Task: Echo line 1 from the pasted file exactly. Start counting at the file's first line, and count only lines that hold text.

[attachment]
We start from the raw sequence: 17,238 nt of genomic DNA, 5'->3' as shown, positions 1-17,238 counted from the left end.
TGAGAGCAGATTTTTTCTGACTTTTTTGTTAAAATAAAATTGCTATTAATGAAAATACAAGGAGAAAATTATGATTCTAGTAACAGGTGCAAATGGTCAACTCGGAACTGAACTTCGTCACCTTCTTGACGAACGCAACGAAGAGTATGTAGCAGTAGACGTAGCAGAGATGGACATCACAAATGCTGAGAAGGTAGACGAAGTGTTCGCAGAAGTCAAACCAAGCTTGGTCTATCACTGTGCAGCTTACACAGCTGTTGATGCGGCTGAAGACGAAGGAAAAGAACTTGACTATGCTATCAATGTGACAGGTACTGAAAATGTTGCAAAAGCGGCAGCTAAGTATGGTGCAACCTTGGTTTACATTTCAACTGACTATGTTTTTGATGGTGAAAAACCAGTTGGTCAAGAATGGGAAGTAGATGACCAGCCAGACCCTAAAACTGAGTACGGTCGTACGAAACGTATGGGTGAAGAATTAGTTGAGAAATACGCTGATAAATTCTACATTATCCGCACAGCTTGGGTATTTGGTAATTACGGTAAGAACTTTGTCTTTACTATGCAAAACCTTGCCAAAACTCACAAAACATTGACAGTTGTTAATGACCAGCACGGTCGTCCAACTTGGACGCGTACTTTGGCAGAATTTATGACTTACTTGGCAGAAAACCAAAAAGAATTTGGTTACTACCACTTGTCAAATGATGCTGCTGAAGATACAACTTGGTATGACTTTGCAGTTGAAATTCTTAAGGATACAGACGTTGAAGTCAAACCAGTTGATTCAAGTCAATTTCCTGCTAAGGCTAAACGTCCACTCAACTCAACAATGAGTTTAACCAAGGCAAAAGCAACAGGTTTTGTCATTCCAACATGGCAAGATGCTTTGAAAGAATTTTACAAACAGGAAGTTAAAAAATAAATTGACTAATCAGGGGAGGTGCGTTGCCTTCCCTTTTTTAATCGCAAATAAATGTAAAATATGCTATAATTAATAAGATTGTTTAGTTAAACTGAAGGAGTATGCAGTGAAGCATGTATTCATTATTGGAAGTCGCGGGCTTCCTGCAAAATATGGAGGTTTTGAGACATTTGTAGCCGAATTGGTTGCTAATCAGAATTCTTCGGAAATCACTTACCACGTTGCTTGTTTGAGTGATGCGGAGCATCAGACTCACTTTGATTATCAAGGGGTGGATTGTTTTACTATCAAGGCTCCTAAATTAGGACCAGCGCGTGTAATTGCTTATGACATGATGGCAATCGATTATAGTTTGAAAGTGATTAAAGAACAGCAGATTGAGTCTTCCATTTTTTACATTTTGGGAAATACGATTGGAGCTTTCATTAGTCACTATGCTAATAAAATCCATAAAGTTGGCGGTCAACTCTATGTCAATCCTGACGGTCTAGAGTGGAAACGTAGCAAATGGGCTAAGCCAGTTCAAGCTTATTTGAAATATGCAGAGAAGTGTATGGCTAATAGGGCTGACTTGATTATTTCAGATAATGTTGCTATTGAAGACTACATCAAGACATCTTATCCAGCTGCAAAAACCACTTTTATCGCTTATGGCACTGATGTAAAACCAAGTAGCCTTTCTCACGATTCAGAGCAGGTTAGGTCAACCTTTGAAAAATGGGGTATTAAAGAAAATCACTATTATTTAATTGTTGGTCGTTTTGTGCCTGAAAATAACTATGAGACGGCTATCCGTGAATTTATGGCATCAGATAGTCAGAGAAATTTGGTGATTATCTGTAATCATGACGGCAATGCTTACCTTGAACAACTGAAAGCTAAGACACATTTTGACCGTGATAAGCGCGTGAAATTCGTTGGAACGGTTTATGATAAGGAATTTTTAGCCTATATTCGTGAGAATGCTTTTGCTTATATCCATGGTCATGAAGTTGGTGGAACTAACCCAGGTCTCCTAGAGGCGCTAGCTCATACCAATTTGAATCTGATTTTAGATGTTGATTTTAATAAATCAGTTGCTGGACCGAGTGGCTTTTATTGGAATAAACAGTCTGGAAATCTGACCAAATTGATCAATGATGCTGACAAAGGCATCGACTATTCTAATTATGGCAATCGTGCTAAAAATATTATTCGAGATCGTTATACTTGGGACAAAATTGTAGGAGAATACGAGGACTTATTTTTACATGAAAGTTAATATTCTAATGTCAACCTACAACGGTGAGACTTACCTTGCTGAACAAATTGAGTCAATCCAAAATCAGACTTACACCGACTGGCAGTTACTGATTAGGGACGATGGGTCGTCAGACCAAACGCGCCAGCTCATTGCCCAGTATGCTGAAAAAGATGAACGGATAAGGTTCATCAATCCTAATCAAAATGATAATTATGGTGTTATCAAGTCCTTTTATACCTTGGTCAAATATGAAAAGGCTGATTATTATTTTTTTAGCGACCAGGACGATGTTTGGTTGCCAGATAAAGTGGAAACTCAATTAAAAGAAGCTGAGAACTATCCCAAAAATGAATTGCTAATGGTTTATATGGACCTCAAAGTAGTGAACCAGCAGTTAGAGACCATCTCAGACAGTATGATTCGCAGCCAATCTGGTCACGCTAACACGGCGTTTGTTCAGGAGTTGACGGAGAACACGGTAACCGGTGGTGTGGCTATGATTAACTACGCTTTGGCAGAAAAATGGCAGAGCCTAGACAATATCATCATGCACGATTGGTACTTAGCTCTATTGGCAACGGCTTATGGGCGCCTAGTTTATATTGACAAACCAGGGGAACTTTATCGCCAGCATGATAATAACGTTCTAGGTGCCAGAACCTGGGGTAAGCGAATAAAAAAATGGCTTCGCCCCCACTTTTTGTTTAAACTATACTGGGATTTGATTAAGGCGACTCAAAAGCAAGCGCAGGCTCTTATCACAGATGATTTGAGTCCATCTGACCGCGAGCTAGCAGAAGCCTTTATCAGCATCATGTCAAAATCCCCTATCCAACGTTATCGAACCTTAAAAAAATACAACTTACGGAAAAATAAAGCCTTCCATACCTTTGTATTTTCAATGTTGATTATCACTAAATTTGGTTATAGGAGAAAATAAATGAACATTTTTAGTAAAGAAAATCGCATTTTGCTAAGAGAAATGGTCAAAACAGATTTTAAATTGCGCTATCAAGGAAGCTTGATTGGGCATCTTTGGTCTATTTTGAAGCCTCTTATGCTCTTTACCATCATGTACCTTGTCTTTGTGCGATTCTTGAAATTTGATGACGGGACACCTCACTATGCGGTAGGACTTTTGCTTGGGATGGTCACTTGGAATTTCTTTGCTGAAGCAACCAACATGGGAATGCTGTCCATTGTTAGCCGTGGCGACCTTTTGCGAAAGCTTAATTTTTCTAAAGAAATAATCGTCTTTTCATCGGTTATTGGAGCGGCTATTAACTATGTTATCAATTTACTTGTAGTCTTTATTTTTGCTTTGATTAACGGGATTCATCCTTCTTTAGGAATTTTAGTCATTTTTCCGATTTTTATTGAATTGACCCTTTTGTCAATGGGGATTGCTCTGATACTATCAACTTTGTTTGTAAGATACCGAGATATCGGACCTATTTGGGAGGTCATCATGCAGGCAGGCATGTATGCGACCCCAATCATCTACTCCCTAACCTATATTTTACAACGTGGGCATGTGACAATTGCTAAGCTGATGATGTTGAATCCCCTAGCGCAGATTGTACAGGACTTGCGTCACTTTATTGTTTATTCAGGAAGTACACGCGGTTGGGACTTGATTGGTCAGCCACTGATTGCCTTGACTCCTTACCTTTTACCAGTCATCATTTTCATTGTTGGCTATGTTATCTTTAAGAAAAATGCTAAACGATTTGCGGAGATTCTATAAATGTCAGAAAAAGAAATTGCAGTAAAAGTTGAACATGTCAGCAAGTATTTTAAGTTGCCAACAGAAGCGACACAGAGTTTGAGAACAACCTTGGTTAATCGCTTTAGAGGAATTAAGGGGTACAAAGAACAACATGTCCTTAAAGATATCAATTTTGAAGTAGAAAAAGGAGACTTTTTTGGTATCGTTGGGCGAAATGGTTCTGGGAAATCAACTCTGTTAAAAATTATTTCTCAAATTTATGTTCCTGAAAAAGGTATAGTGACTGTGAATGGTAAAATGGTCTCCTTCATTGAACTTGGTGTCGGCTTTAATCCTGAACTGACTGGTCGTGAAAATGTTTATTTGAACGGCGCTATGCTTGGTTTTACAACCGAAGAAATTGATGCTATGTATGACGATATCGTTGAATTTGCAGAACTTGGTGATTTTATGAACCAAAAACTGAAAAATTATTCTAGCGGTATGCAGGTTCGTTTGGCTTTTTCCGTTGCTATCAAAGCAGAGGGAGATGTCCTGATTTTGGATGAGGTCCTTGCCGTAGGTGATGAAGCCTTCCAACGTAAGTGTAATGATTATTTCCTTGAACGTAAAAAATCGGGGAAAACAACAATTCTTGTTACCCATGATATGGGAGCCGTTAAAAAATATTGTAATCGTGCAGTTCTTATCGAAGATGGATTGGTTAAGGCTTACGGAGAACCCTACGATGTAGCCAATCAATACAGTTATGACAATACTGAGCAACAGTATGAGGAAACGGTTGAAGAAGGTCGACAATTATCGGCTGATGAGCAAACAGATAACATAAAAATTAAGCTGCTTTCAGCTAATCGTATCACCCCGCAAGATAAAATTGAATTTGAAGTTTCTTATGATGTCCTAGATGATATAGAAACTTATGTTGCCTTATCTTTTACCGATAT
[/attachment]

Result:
We start from the raw sequence: 17,238 nt of genomic DNA, 5'->3' as shown, positions 1-17,238 counted from the left end.